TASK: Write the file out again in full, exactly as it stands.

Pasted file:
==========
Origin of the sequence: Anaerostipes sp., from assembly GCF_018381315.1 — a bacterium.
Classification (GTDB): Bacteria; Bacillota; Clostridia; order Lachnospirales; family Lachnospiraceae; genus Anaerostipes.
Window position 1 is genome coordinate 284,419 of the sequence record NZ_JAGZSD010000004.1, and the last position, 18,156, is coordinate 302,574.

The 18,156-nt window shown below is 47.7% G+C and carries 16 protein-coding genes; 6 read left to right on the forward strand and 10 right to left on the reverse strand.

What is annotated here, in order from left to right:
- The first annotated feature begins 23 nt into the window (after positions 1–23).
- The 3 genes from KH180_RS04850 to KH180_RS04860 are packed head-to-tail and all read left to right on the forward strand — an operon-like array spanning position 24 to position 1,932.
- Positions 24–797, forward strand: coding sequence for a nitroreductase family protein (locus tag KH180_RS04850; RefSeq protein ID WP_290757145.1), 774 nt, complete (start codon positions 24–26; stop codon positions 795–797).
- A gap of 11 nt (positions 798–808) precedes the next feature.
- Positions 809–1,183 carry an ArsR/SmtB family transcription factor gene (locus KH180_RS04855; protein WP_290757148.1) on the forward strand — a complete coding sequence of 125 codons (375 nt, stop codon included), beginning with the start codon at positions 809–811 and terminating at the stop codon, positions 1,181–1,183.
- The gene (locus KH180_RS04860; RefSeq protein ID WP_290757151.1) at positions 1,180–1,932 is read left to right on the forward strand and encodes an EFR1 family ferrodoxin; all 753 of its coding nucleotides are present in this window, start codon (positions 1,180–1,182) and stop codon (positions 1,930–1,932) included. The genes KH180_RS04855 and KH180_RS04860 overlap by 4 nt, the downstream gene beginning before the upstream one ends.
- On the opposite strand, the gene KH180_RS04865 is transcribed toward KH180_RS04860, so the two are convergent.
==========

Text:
Origin of the sequence: Anaerostipes sp., from assembly GCF_018381315.1 — a bacterium.
Classification (GTDB): Bacteria; Bacillota; Clostridia; order Lachnospirales; family Lachnospiraceae; genus Anaerostipes.
Window position 1 is genome coordinate 284,419 of the sequence record NZ_JAGZSD010000004.1, and the last position, 18,156, is coordinate 302,574.

The 18,156-nt window shown below is 47.7% G+C and carries 16 protein-coding genes; 6 read left to right on the forward strand and 10 right to left on the reverse strand.

What is annotated here, in order from left to right:
- The first annotated feature begins 23 nt into the window (after positions 1–23).
- The 3 genes from KH180_RS04850 to KH180_RS04860 are packed head-to-tail and all read left to right on the forward strand — an operon-like array spanning position 24 to position 1,932.
- Positions 24–797, forward strand: coding sequence for a nitroreductase family protein (locus tag KH180_RS04850; RefSeq protein ID WP_290757145.1), 774 nt, complete (start codon positions 24–26; stop codon positions 795–797).
- A gap of 11 nt (positions 798–808) precedes the next feature.
- Positions 809–1,183 carry an ArsR/SmtB family transcription factor gene (locus KH180_RS04855; protein WP_290757148.1) on the forward strand — a complete coding sequence of 125 codons (375 nt, stop codon included), beginning with the start codon at positions 809–811 and terminating at the stop codon, positions 1,181–1,183.
- The gene (locus KH180_RS04860; RefSeq protein ID WP_290757151.1) at positions 1,180–1,932 is read left to right on the forward strand and encodes an EFR1 family ferrodoxin; all 753 of its coding nucleotides are present in this window, start codon (positions 1,180–1,182) and stop codon (positions 1,930–1,932) included. The genes KH180_RS04855 and KH180_RS04860 overlap by 4 nt, the downstream gene beginning before the upstream one ends.
- On the opposite strand, the gene KH180_RS04865 is transcribed toward KH180_RS04860, so the two are convergent.